I already knew the definition of the tensor product of two modules over a commutative ring : It takes two modules over the ring and spits out a module over a ring. I thought this was nice. I was checking out the definition of a tensor product on a non-commutative ring and to my surprise I notices that :

  • the result is no more a module but a group.
  • This time we take as input a right module and a left module

How can we explain the reason behind those changes? Please keep in mind that I don't know much about tensor products or modules so I might not understand the shortcuts.

  • 2
    $\begingroup$ If you like, the tensor product of a right $R$-module $M$ and a left $R$-module $N$ locks up the $R$-action in the middle: $m r \otimes n = m \otimes r n$. To get a ring action on $M \otimes_R N$ we would need to act on the left of $M$ or the right of $N$, but neither one is given to us. $\endgroup$
    – Zhen Lin
    Jul 27, 2020 at 3:24
  • $\begingroup$ Okay, maybe I more or less understand why we cannot put a module structure on the tensor product. But why $M$ should be a right module an $N$ should be a left module. Can we define the tensor product on two left module which would also be just a group? $\endgroup$
    – roi_saumon
    Jul 27, 2020 at 11:08
  • 2
    $\begingroup$ Well, suppose you require the analogous equation $(r m) \otimes n = m \otimes (r n)$. Then, if we proceed in two steps, we get $(r_1 r_2 m) \otimes n = (r_2 m) \otimes (r_1 n) = m \otimes (r_2 r_1 n)$; but if we go in a single step we get $(r_1 r_2 m) \otimes n = m \otimes (r_1 r_2 n)$. If you have a commutative ring this is not a big deal, but for a non-commutative ring this is going to be inconvenient / not useful. $\endgroup$
    – Zhen Lin
    Jul 27, 2020 at 11:28
  • $\begingroup$ Oh, now I understand. This is a very interesting behaviour $\endgroup$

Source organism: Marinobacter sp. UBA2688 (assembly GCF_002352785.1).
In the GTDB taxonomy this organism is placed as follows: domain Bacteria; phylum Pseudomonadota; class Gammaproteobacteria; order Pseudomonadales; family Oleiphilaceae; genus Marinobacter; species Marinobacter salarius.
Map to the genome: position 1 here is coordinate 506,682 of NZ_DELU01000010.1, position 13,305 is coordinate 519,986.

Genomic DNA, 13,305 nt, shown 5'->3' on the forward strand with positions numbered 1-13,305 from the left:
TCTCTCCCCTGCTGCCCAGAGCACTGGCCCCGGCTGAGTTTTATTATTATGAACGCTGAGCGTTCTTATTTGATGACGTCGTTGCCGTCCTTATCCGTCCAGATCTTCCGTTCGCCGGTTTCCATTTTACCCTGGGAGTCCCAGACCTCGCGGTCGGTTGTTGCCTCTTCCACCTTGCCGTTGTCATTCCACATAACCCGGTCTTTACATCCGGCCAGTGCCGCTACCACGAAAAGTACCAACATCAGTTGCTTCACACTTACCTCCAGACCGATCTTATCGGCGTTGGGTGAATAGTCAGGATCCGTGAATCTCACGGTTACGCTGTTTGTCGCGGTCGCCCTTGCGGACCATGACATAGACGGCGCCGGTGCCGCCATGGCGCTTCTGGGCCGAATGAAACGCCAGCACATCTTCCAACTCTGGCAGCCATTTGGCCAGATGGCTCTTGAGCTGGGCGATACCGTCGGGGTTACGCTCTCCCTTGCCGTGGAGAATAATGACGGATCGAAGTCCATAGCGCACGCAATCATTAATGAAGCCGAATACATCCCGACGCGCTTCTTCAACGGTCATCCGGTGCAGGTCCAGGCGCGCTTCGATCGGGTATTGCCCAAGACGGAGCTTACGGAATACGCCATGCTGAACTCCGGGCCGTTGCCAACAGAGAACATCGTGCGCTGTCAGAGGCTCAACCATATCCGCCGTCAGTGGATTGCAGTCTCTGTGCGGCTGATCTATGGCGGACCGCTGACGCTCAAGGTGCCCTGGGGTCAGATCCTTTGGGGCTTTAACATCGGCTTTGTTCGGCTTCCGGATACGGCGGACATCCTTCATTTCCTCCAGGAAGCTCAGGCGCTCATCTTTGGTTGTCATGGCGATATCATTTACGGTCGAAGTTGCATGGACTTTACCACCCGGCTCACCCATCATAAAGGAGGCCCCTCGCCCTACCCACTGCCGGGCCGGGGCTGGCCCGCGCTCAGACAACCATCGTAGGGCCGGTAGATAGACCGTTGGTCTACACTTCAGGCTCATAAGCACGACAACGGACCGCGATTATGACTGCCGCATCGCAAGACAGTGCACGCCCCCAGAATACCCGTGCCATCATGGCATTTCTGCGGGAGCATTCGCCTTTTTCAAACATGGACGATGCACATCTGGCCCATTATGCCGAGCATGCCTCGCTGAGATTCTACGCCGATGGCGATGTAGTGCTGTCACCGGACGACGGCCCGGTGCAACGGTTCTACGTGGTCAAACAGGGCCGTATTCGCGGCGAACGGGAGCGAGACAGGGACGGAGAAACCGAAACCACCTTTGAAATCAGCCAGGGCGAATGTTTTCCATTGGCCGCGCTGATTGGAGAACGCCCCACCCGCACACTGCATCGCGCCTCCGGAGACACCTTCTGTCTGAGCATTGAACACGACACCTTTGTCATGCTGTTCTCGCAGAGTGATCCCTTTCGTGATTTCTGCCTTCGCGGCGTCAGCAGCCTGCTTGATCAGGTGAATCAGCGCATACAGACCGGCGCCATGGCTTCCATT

– roi_saumon
    Jul 27, 2020 at 11:41
  • 1
    $\begingroup$ Yes. But that's just a notational reversal of the usual tensor product of a right module and a left module. $\endgroup$
    – Zhen Lin
    Jul 27, 2020 at 13:38

1 Answer 1


A common generalisation you may find useful is to introduce bimodules. If $R$ and $S$ are (not necessarily commutative) rings, then an $R$-$S$-bimodule is defined to be a left $R$-module and a right $S$-module with the same underlying Abelian group $M$, such that furthermore $r(ms) = (rm)s$ for all $r \in R$, $s \in S$, and $m \in M$. To summarise in other words, an $R$-$S$-bimodule is an Abelian group which can be scaled on the left by $R$ and on the right by $S$ in distinct but compatible ways.

If $R$ is a commutative ring, then an $R$-module is exactly an $R$-$R$-bimodule, because in the commutative case, we don't care which side we scale on. More interestingly, if $R$ is just a ring, then a left $R$-module is exactly an $R$-$\mathbb Z$-bimodule, and symmetrically, a right $S$-module is exactly a $\mathbb Z$-$S$-bimodule. Here, $\mathbb Z$ works as a trivial thing to scale by, because the only way to scale by an integer is repeated addition (with addition coming from the underlying Abelian group). To complete the diamond, a $\mathbb Z$-$\mathbb Z$-bimodule, that is, a $\mathbb Z$-module, is exactly an Abelian group.

What do bimodules have to do with tensor products? If we paraphrase the definition in question directly into the language of bimodules, we get the following property:

If $M$ is a $\mathbb Z$-$R$-bimodule and $N$ is an $R$-$\mathbb Z$-bimodule, then their tensor product $M \otimes N$ is a $\mathbb Z$-$\mathbb Z$-bimodule.

But, in the setting of bimodules, it's more natural to talk about the following more general definition:

If $M$ is a $Q$-$R$-bimodule and $N$ is an $R$-$S$-bimodule, then their tensor product $M \otimes N$ is a $Q$-$S$-bimodule.

This should then be much easer to motivate – the tensor product of bimodules is a form of typed composition for bimodules, defined when its operands agree on a mediating ring. Indeed, rings, bimodules, and linear maps together form a 2-category, generalising the monoidal category of modules over a fixed commutative monoid.

Concretely, given $M$ a $Q$-$R$-bimodule and $N$ an $R$-$S$-bimodule, their tensor product can be formed as a bimodule quotient of formal products of the form $mrn$, with $m \in M$, $r \in R$, and $n \in N$. This product makes sense because $R$ scales $M$ on the right and $N$ on the left. Note also that we can scale $M \otimes N$ on the left by $Q$ and on the right by $S$ by scaling the left ($m$), respectively right ($n$), part of the formal product. I won't right down the entire quotient, but it says amongst other things that scaling inside the tensor product by $Q$ or $S$ is the same as scaling outside, scaling by $R$ can be placed anywhere in the middle, and addition anywhere is distributed over by formal scaling ($(m+m')rn = mrn + m'rn$, $m(r+r')n = mrn + mr'n$, &c).


Your Answer

By clicking “Post Your Answer”, you agree to our terms of service, privacy policy and cookie policy

Not the answer you're looking for? Browse other questions tagged or ask your own question.